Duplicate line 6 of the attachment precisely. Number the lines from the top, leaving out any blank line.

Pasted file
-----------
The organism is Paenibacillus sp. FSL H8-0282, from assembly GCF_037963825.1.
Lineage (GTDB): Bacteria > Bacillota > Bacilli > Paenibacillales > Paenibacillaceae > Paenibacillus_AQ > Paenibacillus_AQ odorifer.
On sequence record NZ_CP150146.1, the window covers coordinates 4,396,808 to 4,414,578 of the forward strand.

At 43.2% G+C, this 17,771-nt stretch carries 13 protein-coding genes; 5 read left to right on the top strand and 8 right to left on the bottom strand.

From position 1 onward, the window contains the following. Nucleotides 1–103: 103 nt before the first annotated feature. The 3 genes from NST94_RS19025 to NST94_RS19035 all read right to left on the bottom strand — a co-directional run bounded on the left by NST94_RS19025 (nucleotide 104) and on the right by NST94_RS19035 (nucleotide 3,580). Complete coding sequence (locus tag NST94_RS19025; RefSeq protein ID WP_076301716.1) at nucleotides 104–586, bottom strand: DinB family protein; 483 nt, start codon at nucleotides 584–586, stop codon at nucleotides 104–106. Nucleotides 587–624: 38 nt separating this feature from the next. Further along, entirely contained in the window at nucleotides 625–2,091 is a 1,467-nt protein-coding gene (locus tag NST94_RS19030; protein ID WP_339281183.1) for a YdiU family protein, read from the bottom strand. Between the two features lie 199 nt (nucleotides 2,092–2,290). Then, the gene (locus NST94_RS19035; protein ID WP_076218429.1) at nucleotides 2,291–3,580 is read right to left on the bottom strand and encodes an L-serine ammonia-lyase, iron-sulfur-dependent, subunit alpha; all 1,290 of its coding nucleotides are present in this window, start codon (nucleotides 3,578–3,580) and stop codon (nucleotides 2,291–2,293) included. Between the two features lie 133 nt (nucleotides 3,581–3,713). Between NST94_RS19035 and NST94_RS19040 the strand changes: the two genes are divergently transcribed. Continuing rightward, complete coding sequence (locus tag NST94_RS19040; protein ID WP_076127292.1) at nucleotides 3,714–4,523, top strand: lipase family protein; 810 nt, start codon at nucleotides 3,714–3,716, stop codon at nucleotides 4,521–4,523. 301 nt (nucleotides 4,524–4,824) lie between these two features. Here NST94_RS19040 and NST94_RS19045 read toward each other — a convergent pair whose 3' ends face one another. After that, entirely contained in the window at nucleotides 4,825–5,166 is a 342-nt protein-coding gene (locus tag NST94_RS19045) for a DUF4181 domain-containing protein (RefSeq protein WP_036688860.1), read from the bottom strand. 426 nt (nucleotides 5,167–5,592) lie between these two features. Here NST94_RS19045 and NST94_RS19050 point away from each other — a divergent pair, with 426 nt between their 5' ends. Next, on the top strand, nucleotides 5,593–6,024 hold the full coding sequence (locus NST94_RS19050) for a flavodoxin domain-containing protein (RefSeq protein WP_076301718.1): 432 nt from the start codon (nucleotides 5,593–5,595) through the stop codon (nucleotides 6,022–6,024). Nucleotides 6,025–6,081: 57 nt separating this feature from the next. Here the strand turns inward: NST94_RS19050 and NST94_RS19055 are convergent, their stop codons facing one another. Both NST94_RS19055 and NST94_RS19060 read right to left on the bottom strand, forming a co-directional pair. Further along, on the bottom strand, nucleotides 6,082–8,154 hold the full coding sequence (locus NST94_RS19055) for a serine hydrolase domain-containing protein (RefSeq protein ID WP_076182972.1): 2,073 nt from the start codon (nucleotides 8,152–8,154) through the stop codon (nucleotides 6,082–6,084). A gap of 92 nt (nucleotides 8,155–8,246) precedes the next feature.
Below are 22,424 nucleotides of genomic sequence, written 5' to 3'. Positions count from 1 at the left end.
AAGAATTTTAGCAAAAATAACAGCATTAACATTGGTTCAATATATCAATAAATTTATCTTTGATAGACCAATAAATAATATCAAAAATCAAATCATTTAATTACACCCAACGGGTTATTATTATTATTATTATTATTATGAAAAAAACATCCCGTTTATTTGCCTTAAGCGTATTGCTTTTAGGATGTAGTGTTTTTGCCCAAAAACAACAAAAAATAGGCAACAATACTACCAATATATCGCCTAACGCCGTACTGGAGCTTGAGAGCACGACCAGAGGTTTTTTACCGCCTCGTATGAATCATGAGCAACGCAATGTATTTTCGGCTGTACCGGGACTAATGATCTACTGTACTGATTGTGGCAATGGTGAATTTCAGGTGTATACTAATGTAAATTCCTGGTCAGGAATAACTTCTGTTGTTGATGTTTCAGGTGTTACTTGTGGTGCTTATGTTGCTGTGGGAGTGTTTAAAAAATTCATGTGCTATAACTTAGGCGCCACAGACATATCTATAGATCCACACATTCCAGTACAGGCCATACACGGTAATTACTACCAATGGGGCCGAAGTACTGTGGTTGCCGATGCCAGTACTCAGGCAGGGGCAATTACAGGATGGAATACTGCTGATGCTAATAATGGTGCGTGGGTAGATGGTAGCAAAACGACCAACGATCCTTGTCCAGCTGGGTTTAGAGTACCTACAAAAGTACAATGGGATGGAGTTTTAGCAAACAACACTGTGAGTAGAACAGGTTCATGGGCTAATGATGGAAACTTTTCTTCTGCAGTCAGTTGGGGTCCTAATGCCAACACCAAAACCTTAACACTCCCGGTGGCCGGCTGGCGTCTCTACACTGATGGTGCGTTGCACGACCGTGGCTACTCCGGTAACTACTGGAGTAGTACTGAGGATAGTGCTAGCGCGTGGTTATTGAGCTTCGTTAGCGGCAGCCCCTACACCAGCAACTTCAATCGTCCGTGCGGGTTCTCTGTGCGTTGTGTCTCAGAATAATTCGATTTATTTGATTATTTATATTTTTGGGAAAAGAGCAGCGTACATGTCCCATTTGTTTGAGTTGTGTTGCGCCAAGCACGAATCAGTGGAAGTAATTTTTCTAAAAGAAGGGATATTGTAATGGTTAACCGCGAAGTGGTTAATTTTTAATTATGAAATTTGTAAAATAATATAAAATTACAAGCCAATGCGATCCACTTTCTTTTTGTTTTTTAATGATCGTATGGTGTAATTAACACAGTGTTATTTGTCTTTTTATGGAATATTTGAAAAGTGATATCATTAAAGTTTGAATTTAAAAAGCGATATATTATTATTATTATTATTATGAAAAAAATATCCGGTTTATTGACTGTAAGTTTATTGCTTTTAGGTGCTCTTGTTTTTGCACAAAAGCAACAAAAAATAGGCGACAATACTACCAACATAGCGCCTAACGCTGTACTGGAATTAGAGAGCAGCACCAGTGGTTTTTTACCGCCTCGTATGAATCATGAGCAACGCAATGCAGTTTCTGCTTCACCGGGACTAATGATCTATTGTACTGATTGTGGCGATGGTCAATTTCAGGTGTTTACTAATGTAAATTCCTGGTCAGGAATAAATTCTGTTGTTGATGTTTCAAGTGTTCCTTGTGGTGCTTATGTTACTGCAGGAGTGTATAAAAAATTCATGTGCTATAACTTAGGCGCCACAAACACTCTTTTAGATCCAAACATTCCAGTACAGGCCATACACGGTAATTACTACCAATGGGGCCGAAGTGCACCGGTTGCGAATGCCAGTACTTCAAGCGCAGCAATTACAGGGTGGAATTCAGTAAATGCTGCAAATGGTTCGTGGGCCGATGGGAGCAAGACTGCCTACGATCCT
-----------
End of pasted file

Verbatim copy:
Below are 22,424 nucleotides of genomic sequence, written 5' to 3'. Positions count from 1 at the left end.